Ruby Chacón’s culture and identity is shown through art
Artist will speak Thursday and show art on Saturday
May 30, 2017
Two days prior to showing her works at the Christian Center of Park City's second annual Latino Arts Festival on Saturday, visual artist Ruby Chacón will give a more intimate presentation at the Park City Library.
Chacón, whose exhibit "Honoring My Community," is currently showing at the library, will discuss her identity as a Chicana artist at 7 p.m. on Thursday, June 1.
The event is free and open to the public.
"A lot of the presentation will be about my work and the different stages of how my work developed and how I found my identity through my work and its creative process,"
Chacón said during an interview with The Park Record. "It's not going to be like how I paint."
Although Chacón has loved art for as long as she remembers, it wasn't until she was in her late 20s where she realized her art could educate the public about her culture.
"I used to draw a lot of images that reflected my Chicana identity when I was young, but I don't think I was aware that I was reflecting [it]," she said. "I think I became more self aware how art could empower me and reflect my identity was when I was almost about to graduate with my BFA from the University of Utah."
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Chacón's nephew Orlando was murdered then.
"Right after the incident, we had family members come to my house to tell us to be careful about the media, because the reporters would get the story wrong and taint our identity through stereotypes because we are an underrepresented community," Chacón said. "I didn't really know what it would feel like, until it actually happened. What they wrote about my nephew almost placed culpability on my sister. Although we were the victims, the media made it seem like she was at fault."
Chacón saw the wrongness and knew she needed to do something.
"That's when I felt like I had a responsibility to tell my story, but the problem was I didn't know my own history or where I came from, other than being told that we were Mexican."
Chacón decided to talk to her grandfather and find a way to tell her family's stories.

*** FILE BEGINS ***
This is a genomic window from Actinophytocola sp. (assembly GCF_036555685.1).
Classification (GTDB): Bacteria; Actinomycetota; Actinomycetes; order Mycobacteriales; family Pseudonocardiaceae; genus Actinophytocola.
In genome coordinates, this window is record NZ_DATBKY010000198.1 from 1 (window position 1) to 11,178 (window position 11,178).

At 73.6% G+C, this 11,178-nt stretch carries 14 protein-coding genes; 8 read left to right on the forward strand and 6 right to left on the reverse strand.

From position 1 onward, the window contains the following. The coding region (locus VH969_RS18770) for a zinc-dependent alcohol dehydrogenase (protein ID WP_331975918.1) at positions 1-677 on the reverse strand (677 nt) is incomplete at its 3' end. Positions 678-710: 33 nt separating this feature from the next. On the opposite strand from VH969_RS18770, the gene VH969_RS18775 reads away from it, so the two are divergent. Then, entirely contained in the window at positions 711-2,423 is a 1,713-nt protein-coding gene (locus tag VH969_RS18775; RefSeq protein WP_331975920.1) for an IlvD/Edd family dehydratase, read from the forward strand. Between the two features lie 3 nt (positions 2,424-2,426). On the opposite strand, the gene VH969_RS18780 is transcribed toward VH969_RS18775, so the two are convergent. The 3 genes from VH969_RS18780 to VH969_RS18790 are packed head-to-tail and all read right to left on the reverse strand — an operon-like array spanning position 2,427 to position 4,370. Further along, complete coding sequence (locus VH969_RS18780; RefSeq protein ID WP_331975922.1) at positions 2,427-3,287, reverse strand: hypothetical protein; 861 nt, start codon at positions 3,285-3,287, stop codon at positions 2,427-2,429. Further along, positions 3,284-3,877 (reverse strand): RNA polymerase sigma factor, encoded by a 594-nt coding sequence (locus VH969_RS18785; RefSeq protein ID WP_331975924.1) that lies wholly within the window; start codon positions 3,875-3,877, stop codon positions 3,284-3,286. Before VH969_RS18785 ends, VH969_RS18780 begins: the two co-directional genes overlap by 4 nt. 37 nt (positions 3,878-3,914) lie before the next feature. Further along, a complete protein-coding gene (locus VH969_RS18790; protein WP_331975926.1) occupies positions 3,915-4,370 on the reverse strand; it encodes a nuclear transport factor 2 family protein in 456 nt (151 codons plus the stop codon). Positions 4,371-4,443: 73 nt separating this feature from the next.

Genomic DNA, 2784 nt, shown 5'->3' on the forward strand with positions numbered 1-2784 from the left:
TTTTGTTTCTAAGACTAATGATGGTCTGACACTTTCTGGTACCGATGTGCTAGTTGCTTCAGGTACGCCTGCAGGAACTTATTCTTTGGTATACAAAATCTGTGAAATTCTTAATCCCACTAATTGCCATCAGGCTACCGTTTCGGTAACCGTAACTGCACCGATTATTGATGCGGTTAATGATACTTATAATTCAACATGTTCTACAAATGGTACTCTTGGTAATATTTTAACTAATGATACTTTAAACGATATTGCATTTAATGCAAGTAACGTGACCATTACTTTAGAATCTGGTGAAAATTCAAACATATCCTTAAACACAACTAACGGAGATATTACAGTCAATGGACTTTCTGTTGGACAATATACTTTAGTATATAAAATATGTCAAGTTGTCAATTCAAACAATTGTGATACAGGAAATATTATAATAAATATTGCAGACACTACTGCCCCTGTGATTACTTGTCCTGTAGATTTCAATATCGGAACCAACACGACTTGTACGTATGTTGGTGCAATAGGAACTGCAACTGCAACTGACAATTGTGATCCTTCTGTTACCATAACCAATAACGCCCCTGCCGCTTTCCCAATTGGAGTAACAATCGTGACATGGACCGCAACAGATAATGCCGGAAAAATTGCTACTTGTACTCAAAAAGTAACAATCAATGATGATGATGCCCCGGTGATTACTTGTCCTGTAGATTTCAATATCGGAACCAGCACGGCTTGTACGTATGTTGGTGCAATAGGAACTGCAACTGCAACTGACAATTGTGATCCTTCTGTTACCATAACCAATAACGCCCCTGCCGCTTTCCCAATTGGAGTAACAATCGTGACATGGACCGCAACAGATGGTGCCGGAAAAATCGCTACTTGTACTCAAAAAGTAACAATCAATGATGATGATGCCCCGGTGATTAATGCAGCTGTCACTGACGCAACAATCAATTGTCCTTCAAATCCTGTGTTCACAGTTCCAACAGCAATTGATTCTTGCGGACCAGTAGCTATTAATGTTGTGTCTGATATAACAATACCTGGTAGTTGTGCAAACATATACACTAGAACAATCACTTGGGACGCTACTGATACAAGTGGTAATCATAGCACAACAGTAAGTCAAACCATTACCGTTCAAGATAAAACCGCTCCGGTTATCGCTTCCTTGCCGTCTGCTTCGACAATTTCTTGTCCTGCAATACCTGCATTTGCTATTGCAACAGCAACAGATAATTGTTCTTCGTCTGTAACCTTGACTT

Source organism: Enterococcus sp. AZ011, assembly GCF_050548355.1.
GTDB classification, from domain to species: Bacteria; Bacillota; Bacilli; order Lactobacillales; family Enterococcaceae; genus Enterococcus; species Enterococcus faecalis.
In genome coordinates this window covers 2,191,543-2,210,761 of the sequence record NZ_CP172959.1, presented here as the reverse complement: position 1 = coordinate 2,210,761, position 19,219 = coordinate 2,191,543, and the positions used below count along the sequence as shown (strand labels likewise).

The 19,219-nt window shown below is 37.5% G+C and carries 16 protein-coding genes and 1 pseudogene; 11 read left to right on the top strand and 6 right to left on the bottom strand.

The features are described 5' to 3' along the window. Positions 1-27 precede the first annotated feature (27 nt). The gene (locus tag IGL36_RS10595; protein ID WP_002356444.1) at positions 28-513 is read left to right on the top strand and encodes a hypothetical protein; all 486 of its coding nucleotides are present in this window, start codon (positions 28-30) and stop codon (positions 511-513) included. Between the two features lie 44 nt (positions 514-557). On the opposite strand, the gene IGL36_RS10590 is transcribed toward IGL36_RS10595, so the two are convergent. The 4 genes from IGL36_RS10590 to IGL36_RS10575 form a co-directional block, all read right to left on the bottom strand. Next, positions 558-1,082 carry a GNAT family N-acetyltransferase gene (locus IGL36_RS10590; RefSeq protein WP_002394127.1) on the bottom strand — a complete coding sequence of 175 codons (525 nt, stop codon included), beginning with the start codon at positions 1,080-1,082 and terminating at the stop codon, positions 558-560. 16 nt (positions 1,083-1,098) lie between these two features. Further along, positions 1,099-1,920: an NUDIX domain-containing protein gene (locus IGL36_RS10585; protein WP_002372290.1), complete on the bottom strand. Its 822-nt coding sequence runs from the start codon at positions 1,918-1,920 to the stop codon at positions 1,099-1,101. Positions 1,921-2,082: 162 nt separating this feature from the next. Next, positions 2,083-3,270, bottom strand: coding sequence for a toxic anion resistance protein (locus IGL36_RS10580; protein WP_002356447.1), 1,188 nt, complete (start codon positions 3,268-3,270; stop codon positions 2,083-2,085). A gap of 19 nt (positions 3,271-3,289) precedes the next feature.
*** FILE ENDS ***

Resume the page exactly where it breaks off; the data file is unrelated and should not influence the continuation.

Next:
"I asked my grandfather where we were from in Mexico and he told me we were not from Mexico, but from Utah," she said. "He lived in Monticello."
Chacón's family, as was all of the Latino residents in the town, were segregated in the schools and punished for speaking Spanish.
She also learned that her family is a mix of Apache, Tewa Pueblo, Spanish, Mestiza, Mexika and Xican.
"I didn't know we had that history, because that part of our history was not known," Chacón said. "We didn't have a counter narrative until I spoke with my grandfather."
Speaking to her grandfather ignited a fire in Chacón.
"That's when I realized I had a tool, a talent, that I needed to use to tell our stories," she said.
The artist, known for capturing the stories of her multi-cultural background, was always interested in expression.
"I used to play the clarinet and loved music when I was young, but I think I had more access to crayons and pencils when I was a kid," she said. "I can't remember when I started to like it, because it was something I did to escape and make sense of my world."
Chacón's love for drawing ran in her family.
"I had an uncle names Covito, who was a painter, used to let us draw on his walls," she said with a laugh. "I always thought that was something you always did, until I got in trouble for doing it at home."
Her great-uncle Pacomio also loved art.
"He was a sheepherder and used to do carvings and drawings on rock walls while he took care of sheep in the mountains," Chacón said.
Pacomio Chacón's life and work is documented by Steven G. Baker in a book called "My Name is Pacomio: The Live and Works of Colorado's Sheepherder and Master Artist of Nature's Canvases."
"People would find these carvings and put them in their restaurants," Chacón said.
In addition to her two uncles Chacón's great-great grandmother painted.
"So it was a language that ran through my family," Chacón said. "Art was a way for my family to communicate in a sensory way and tell stories that you carry in our bodies."
Throughout her career, Chacón has also held workshops, taught classes and other presentations. She has also created an array of murals and paintings.
"Sometimes when I work, I feel like there' another voice, one from my ancestors, who is helping me express that counter narrative," she said.
Artist Ruby Chacón will give a lecture at 7 p.m. on Thursday, June 1, at the Park City Library, 1255 Park Ave. Chacón, whose paintings are on exhibit at the library, will talk about her art, creative process and life story. The event is free and open to the public. Chacón will also be one of the artists participating in the Latino Arts Festival from 3-8 p.m. on Saturday, June 3, at the library. For information, visit http://www.parkcitylibrary.org.
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